There are several theories that try to explain how the fundamental attribution error arises. Although we don’t know exactly what occurs, some theories raised hypotheses. One of these theories is the “just world hypothesis” (Lerner and Miller, 1977). According to this hypothesis, people get what they deserve and deserve what they get. Attributing the failures of someone we dislike to personality rather than situational factors satisfies our need to believe in a just world. This belief reinforces the idea that we have control over our own lives.
Another theory is that of the actor’s communication (Lassiter, Geers, Munhall, Ploutz-Zinder, and Breitenbecher, 2002). When we pay attention to an action, the individual is the referential point. We ignore the situation as if it were a simple background. Therefore, the attributions of behavior are based on the people we observe. When we observe ourselves, we are more aware of the forces acting on us. Hence, external attributions.
Culture and the fundamental attribution error
The fundamental attribution error doesn’t occur in the same way throughout the world. Some researchers have found that it’s more common in individualistic cultures (Markus and Kiyatama, 1991). Those more individualistic people will more often fall into this bias than those who come from collectivist cultures. In this way, Asians attribute behavior to situations more frequently, while Westerners attribute the behavior to the actor.
Culture can determine these differences. Individualists, more common in Western countries, tend to see themselves as independent agents and therefore are prone to individual objects in the face of contextual details. In contrast, the collectivists tend to pay more attention to the context.
A classic difference can be found in pictures. Western artists put figures of people occupying a large part of paintings, while they hardly develop in depth. In contrast, in countries such as Japan, paintings show very small people in landscapes where every detail is highly developed.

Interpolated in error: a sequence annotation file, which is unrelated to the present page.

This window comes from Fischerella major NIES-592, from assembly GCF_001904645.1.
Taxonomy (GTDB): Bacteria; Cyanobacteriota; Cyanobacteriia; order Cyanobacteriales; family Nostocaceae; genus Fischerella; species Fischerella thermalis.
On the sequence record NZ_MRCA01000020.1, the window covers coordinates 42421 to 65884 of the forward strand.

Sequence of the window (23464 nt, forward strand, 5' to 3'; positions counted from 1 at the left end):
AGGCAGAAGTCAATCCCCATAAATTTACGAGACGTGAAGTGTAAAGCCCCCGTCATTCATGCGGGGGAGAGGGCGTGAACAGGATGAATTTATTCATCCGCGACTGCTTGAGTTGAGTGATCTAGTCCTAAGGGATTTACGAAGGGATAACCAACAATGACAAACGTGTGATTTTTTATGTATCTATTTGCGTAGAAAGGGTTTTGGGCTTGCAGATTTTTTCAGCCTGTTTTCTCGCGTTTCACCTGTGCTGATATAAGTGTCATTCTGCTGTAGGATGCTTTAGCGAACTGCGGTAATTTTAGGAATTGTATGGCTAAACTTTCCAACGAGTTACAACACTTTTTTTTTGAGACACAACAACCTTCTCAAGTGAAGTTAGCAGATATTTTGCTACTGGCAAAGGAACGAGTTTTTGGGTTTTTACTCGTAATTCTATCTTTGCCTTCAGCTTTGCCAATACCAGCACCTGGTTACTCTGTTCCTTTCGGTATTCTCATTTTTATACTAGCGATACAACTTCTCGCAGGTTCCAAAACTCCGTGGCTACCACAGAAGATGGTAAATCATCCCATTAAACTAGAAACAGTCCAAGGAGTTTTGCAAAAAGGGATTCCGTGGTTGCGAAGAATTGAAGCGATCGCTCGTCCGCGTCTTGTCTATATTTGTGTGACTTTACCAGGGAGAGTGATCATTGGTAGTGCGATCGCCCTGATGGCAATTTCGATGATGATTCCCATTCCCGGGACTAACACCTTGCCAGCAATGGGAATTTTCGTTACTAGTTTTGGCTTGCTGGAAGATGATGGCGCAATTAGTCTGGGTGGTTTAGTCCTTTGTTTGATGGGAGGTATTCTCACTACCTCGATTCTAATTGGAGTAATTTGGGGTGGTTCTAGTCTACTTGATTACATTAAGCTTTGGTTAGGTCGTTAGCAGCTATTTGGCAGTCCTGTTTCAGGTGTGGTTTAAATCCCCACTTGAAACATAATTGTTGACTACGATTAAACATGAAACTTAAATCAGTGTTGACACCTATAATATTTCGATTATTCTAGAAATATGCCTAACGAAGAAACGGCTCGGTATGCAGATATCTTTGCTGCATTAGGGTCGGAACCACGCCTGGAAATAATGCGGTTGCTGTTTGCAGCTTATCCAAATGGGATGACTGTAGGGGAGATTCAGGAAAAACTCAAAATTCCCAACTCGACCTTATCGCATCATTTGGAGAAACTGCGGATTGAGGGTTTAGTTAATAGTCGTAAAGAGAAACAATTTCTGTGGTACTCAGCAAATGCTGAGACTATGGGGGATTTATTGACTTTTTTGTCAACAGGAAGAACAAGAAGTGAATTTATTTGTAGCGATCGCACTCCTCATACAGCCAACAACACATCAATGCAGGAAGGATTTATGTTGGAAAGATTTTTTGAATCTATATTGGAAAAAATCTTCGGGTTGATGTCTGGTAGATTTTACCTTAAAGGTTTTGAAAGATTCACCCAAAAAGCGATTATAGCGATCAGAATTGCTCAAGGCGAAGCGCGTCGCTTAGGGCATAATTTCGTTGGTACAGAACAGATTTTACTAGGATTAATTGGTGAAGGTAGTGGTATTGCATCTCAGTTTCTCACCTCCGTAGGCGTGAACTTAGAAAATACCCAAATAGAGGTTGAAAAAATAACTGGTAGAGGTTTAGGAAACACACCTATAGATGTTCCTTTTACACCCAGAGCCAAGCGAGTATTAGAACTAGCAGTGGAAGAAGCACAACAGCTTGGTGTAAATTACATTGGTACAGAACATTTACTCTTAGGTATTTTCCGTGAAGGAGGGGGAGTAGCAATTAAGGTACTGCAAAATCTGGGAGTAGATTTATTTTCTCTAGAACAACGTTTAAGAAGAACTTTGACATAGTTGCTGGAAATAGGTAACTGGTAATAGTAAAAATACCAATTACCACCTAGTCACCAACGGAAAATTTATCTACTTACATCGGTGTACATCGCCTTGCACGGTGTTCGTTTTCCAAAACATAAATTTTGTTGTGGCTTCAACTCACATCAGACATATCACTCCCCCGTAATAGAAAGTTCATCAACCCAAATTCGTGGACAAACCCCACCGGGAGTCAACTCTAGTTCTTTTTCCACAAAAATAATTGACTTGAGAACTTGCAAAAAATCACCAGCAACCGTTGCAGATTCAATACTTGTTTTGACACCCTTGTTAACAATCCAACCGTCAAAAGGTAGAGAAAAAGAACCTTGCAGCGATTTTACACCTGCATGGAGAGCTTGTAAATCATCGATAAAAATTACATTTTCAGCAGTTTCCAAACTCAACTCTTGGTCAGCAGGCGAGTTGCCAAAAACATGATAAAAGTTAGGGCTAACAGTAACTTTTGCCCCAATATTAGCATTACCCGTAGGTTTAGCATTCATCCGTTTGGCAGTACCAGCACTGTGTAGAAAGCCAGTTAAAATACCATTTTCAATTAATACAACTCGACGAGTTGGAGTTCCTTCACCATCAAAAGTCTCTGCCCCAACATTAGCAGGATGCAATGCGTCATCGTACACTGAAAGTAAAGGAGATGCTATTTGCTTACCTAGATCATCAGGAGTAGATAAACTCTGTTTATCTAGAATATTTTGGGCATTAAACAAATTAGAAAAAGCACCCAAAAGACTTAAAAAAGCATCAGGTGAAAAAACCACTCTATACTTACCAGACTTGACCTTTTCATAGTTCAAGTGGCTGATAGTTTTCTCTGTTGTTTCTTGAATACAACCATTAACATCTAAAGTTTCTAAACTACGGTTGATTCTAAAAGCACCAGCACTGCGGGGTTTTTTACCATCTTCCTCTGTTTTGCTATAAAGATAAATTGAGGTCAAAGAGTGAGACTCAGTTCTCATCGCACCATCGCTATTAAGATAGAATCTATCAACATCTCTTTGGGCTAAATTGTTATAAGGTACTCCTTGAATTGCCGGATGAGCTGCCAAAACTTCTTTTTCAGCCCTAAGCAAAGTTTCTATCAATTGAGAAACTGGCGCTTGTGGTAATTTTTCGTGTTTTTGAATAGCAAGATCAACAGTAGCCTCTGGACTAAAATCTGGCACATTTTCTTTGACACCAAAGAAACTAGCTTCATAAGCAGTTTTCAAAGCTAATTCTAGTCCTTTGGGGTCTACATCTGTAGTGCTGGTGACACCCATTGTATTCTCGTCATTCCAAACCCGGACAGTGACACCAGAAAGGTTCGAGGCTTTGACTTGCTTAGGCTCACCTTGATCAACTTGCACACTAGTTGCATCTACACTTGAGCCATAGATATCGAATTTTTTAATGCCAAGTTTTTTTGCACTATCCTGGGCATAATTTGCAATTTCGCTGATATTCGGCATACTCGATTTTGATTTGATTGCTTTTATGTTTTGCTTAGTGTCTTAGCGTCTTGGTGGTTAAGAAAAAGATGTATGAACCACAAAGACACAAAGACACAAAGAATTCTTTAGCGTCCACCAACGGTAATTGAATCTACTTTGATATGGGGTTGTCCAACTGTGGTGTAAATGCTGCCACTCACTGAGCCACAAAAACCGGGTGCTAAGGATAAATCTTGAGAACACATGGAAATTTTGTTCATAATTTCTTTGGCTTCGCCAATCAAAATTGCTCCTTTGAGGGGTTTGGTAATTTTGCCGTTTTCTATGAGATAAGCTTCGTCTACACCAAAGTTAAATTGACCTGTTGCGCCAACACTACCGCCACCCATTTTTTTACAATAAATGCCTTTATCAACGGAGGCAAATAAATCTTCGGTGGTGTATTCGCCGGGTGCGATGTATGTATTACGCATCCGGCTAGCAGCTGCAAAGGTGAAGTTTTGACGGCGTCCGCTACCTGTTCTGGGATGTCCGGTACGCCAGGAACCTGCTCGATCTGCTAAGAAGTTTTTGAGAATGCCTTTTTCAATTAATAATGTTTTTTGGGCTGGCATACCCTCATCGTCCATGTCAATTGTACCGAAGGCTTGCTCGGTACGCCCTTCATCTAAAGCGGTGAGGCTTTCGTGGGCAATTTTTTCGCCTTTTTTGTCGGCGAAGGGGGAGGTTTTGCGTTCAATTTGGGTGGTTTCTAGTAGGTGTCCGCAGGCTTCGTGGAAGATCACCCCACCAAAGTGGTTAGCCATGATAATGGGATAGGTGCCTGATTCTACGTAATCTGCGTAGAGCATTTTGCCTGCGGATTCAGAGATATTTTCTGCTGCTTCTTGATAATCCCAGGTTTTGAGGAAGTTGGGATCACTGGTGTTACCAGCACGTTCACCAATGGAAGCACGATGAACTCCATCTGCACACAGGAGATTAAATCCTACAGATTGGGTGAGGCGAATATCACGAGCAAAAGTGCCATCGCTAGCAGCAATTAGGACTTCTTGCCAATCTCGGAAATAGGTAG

As we have seen, biases are difficult to avoid since they are included in factors such as culture. However, they’re not impossible to avoid. Some techniques to help correct the fundamental attribution error are (Gilbert, 1989):
- Pay attention to consensus information. If many people behave the same way in the same situation, the cause may be the situation.
- Ask yourself how you would act in that same situation.
- Look for unnoticed causes. Specifically, look for less outstanding factors.
Gilbert, D. T. (1989). Thinking lightly about others: Automatic components of the social inference process. In J. S. Uleman & J. A. Bargh (Eds.), Unintended thought (pp. 189–211). New York: Guilford Press.
Jones, E. E. & Harris, V. A. (1967). The attribution of attitudes. Journal of Experimental Social Psychology, 3, 1–24
Lassiter, F. D., Geers, A. L., Munhall, P. J., Ploutz-Snyder, R. J. y Breitenbecher, D. L. (2002). Illusory causation: Why it occurs. Psychological Sciences, 13, 299-305.
Lerner, M. J. & Miller, D. T. (1977). Just world research and the attribution process: Looking back and ahead. Psychological Bulletin, 85, 1030-1051.
Markus, H. R., & Kitayama, S. (1991). Culture and the self: Implications for cognition, emotion, and motivation. Psychological Review, 98, 224-253.
Ross, L. (1977). The intuitive psychologist and his shortcomings: Distortions in the attribution process. ‘In L. Berkowitz (Ed.), Advances in experimental social psychology (vol. 10, pp. 173–220). New York: Academic Press.